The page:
The current Secretary of State for Health, Matt Hancock, has certainly set some ambitious, possibly heroic, targets. He has stated that by 2035 he wants people to have an additional five years of healthy, independent life. This aspiration is kept company by others: the intention to halve childhood obesity by 2030; reduce loneliness, increase early detection of cancer, improve the use of technology and better targeting of advice at key sections of the population. Few would quibble over these being worthwhile targets. However, given recent indicators of stalling, in some groups, an actual decrease in life expectancy; levels of childhood obesity (especially in deprived areas) and the pressures on our health services and local authorities Mr Hancock may well deserve a niche in our pantheon of health heroes if his goals are achieved.
Which leads me to considering how we remember and recall our health heroes. There are of course various annual awards and talks, City Health International has its own example, notably the Alison Chesney and Eddie Killoran Memorial Lecture. Alexander Fleming has a museum named after him at the hospital where he worked. Sir Edward Jenner has an impressive memorial in London’s Kensington Gardens. Aneurin Bevan, one of the founders of the NHS, is remembered by an impressive statue in the centre of Cardiff.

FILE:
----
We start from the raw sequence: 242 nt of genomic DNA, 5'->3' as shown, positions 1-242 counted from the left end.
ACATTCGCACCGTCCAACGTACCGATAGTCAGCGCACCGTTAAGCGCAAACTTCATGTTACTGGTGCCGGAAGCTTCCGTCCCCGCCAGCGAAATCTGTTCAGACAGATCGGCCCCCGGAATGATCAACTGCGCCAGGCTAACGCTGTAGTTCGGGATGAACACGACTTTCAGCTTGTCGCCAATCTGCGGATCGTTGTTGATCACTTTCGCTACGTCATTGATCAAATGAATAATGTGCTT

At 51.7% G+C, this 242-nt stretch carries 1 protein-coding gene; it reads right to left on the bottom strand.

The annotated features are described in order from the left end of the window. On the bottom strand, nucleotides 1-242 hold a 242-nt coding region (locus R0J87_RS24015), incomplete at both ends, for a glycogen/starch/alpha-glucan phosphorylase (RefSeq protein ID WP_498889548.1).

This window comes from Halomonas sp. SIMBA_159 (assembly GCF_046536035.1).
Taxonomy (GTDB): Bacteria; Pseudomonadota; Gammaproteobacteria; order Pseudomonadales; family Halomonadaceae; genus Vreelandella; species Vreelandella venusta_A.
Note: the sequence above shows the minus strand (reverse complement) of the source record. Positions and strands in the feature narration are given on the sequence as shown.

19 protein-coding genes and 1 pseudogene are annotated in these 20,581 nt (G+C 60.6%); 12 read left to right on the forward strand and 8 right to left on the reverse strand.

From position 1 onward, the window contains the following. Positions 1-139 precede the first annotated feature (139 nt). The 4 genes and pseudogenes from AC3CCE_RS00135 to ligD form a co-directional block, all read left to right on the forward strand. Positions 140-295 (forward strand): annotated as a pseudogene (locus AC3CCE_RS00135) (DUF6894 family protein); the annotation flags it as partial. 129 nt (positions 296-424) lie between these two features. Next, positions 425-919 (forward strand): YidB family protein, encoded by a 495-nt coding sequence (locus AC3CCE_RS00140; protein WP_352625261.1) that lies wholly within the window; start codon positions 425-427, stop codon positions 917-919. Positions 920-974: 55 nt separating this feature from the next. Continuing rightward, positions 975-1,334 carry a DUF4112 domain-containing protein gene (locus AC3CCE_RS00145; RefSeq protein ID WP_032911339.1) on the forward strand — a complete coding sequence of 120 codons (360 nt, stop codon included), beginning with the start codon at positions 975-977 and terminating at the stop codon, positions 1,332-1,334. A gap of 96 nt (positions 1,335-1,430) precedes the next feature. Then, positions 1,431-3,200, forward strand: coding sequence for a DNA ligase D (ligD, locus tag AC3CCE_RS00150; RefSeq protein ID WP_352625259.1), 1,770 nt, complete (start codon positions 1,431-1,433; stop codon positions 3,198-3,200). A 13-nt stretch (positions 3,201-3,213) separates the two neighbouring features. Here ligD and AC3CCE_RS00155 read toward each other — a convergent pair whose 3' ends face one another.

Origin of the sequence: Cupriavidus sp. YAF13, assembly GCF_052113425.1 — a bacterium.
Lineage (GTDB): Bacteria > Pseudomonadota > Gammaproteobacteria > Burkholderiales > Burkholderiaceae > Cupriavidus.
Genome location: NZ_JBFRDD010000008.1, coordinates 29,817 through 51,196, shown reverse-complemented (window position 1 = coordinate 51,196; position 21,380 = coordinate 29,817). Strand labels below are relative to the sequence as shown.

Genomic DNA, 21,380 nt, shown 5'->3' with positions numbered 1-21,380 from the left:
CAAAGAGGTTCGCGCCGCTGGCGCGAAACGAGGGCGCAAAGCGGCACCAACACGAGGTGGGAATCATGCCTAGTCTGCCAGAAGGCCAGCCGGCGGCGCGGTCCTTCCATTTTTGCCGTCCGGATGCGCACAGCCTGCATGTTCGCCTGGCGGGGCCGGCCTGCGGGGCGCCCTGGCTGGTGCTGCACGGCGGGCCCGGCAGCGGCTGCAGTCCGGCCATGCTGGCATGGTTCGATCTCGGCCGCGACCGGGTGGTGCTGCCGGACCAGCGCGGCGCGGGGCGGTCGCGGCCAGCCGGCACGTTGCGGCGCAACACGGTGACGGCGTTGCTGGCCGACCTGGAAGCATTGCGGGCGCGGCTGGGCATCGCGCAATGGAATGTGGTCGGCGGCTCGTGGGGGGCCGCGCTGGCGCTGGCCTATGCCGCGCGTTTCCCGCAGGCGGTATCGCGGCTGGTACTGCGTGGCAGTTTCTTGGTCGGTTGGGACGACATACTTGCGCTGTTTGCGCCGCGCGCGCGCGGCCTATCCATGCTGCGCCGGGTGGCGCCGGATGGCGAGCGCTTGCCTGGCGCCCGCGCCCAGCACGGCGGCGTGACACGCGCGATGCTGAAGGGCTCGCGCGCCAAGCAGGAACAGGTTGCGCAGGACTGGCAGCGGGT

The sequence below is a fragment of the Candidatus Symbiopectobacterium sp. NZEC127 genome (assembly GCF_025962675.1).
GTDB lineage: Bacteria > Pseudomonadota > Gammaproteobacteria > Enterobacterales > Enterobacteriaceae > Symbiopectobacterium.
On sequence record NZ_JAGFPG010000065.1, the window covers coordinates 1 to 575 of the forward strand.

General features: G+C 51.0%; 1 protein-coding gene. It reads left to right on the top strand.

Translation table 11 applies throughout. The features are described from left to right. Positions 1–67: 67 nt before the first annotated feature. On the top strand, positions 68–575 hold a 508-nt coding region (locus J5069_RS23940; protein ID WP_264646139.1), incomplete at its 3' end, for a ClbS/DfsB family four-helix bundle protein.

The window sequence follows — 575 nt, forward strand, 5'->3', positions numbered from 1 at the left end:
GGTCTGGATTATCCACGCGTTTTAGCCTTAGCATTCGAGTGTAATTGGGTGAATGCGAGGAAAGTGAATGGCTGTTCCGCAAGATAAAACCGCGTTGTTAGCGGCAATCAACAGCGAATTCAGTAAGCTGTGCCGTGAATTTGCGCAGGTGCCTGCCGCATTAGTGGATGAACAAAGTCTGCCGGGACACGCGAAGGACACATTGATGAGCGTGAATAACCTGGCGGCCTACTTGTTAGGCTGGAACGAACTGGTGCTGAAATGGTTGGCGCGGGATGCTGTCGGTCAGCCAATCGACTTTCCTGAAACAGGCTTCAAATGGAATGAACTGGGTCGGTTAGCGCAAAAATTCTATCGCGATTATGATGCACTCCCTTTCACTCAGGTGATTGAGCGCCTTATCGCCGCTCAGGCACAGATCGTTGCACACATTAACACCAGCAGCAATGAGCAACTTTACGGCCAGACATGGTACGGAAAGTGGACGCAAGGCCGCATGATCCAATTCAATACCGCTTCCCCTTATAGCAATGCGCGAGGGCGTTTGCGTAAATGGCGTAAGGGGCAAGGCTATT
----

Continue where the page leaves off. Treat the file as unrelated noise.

One of my heroes is Dr John Snow. Born in 1813 he came from humble origins and is now an iconic figure in the development of public health and epidemiology. He is particularly famous for having identified the source of a cholera epidemic near his home in Soho and persuaded the local council to render the offending water pump inoperable. This at time when miasmic theory still prevailed and nearly twenty years before Pasteur proved the link between germs and disease. Dr Snow acted based on the available evidence and driven by his determination to improve the lot of his fellow citizens. He is very visibly remembered by a pub named after him in Soho. Ironic given he largely avoided alcohol during his life.
A contemporary of Dr Snow was William Duncan. He was born to Scottish parents in Liverpool in 1805, after qualifying as a doctor in Edinburgh he returned to Liverpool. There, in 1847, he had the distinction of being appointed as Liverpool’s first Medical Officer of Health. This was a hugely significant appointment, a first for Britain, being an indicator of how civic authorities were taking on the challenge of health improvement for their rapidly growing populations. Dr Duncan does have a building named after him at the Faculty of Medicine, Liverpool University, but is also remembered by the Dr Duncan’s pub in the centre of the city.
It is my hope that when the City Health community gather in Liverpool around the 22 March https://cityhealthinternational.org/2019/, that some of us might manage to raise a glass (non-alcohol and sugar free - if desired) to this local hero of public health, while we consider the efforts of our colleagues and ponder the challenges we face. One thing is clear to me, that if we are going to meet the needs of our populations, make things better for all our people, and who knows, even hit the targets set by our politicians, we need some fresh inspiration, new ways of working and to share our innovations and experiences. Who knows? Maybe one of the attendees will have a pub named after them for their achievements. I will drink to that.